For this patient, blood transfusion was not required. However, the patient did not meet the standards for an autologous blood donation. An alert medical bracelet was given to the patient to show identification of his condition.


In conclusion, this is a notable case because it emphasizes the importance of proper laboratory investigation for any suspicion of rare blood types as well as identification and management of the Bombay phenotype.


Clinical Investigators

  1. Vivian Martinez: Served as scientific investigator
  2. Elmer Ariza: Served as scientific investigator
  3. Svetlana Nuridzhanyants: Served as scientific investigator

Participating Investigator

  1. John Flynt: Critically reviewed the report and contributed to figure and table design

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Author Contributions
Nicholas Paul Suraci – Substantial contributions to conception and design, Acquisition of data, Analysis and interpretation of data, Drafting the article, Revising it critically for important intellectual content, Final approval of the version to be published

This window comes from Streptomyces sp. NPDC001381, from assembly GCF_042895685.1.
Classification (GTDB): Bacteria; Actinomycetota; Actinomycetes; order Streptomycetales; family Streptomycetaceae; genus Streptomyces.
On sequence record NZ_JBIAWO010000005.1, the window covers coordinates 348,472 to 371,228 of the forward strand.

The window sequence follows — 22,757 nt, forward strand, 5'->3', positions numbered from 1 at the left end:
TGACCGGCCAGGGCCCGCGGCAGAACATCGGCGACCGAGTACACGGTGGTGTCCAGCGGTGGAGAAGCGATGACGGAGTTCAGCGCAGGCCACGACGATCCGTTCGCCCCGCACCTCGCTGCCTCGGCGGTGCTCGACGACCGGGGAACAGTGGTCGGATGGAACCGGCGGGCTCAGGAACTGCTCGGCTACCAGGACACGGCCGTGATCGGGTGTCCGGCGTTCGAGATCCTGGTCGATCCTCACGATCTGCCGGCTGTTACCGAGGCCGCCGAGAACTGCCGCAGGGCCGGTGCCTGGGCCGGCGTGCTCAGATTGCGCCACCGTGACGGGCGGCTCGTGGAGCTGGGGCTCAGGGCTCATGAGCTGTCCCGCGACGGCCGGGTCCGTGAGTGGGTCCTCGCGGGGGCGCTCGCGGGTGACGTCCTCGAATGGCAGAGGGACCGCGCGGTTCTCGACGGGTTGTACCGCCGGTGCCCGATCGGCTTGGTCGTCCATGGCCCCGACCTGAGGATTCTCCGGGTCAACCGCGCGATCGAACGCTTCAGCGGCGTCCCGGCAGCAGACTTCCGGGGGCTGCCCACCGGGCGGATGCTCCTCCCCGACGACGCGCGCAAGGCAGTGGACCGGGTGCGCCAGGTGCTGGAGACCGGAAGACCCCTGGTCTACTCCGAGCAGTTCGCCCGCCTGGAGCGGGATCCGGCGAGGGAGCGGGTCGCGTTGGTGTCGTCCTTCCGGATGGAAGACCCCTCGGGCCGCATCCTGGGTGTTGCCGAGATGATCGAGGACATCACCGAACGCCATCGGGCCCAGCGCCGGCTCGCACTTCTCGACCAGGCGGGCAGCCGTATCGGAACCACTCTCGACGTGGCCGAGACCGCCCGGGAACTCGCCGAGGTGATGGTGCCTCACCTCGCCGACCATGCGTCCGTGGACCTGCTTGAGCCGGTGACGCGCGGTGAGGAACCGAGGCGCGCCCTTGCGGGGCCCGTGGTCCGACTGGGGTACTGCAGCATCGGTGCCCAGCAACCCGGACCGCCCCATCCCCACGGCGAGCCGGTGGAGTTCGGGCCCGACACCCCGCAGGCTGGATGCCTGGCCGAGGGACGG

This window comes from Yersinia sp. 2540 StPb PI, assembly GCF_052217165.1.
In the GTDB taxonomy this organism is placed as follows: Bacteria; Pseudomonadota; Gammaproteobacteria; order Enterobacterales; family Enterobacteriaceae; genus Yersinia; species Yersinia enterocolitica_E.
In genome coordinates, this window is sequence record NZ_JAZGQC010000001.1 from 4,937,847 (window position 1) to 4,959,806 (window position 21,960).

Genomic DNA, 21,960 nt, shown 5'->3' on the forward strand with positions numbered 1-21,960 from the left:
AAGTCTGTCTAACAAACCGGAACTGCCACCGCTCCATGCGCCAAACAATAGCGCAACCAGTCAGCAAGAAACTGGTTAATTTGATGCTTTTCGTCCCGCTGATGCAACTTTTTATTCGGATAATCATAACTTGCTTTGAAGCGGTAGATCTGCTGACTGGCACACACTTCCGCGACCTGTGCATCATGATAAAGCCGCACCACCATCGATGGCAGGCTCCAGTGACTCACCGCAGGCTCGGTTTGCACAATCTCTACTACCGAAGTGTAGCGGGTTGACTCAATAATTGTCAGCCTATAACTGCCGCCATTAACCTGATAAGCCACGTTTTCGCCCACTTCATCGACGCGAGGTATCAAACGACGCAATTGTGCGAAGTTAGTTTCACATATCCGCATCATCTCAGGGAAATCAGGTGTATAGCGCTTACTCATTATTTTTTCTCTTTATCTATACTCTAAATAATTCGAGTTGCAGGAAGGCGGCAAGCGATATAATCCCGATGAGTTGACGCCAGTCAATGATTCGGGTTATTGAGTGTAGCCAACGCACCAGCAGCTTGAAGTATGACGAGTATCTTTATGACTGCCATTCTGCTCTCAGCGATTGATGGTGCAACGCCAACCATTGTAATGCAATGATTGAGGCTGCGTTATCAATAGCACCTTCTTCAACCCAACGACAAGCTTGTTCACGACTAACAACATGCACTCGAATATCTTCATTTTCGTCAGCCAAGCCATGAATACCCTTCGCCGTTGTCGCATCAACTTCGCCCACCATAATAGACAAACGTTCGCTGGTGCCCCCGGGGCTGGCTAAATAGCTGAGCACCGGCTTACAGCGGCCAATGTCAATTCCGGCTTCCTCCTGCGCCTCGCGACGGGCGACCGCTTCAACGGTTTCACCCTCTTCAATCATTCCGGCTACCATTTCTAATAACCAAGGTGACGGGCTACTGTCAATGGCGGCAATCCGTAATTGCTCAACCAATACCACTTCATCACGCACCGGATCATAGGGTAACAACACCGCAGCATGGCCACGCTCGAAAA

Maximo Mora – Substantial contributions to conception and design, Revising it critically for important intellectual content, Final approval of the version to be published
Guarantor of submission
The corresponding author is the guarantor of submission.
Source of support
Conflict of interest
Authors declare no conflict of interest.
© 2016 Nicholas Paul Suraci et al. This article is distributed under the terms of Creative Commons Attribution License which permits unrestricted use, distribution and reproduction in any medium provided the original author(s) and original publisher are properly credited. Please see the copyright policy on the journal website for more information.